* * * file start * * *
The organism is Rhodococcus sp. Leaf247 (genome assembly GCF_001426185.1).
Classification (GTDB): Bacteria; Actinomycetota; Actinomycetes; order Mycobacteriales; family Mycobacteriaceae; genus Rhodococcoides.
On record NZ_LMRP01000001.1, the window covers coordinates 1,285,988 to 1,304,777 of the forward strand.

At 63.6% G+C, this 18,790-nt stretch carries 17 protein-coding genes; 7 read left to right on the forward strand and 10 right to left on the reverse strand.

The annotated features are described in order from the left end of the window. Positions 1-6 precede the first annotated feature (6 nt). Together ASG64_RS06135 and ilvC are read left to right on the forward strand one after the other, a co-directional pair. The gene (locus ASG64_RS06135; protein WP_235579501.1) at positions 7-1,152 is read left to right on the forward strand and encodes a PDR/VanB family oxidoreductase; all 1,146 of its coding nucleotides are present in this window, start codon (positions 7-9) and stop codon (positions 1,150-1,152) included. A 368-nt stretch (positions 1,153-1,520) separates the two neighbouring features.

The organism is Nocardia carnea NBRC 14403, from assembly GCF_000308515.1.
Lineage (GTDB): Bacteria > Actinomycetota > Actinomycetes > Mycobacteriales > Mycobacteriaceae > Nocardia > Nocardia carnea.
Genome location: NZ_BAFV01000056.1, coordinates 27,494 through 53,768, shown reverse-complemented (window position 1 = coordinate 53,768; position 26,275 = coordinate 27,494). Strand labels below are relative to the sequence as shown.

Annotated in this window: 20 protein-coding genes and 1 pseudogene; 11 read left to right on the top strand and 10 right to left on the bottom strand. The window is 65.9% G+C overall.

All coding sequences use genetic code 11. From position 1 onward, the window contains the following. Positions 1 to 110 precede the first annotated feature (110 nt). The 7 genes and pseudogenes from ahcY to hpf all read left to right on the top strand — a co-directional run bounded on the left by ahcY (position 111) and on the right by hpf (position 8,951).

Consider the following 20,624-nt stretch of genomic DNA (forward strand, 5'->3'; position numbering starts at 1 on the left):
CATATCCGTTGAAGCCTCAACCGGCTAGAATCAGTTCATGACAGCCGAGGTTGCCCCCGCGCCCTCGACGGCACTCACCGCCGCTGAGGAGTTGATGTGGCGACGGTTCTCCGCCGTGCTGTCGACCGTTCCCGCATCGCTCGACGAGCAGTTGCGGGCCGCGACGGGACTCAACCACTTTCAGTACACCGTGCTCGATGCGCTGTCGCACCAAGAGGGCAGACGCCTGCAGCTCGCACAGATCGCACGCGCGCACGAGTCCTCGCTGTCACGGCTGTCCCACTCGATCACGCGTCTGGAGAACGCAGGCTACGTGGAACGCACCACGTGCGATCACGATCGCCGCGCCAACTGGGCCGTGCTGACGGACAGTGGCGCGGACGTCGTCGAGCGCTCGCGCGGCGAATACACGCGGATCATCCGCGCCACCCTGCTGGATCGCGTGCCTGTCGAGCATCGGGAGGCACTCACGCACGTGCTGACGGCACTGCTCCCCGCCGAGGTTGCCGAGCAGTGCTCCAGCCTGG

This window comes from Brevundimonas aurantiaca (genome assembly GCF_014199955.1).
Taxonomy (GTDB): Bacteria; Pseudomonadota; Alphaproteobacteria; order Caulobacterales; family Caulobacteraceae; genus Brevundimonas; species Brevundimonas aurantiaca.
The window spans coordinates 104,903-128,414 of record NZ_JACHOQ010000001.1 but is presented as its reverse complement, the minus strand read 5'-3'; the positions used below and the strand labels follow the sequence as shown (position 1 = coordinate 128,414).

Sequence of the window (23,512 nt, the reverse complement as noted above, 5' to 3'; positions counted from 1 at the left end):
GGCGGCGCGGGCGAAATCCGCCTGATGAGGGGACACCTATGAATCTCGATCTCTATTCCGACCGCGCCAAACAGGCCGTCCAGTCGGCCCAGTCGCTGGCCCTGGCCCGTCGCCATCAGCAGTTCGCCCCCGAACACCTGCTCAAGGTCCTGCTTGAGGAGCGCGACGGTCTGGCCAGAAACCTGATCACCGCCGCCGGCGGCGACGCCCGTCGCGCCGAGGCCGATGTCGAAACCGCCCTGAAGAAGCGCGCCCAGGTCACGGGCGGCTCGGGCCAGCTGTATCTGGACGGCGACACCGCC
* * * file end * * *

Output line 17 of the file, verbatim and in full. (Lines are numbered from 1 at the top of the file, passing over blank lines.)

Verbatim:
GGCGGCGCGGGCGAAATCCGCCTGATGAGGGGACACCTATGAATCTCGATCTCTATTCCGACCGCGCCAAACAGGCCGTCCAGTCGGCCCAGTCGCTGGCCCTGGCCCGTCGCCATCAGCAGTTCGCCCCCGAACACCTGCTCAAGGTCCTGCTTGAGGAGCGCGACGGTCTGGCCAGAAACCTGATCACCGCCGCCGGCGGCGACGCCCGTCGCGCCGAGGCCGATGTCGAAACCGCCCTGAAGAAGCGCGCCCAGGTCACGGGCGGCTCGGGCCAGCTGTATCTGGACGGCGACACCGCC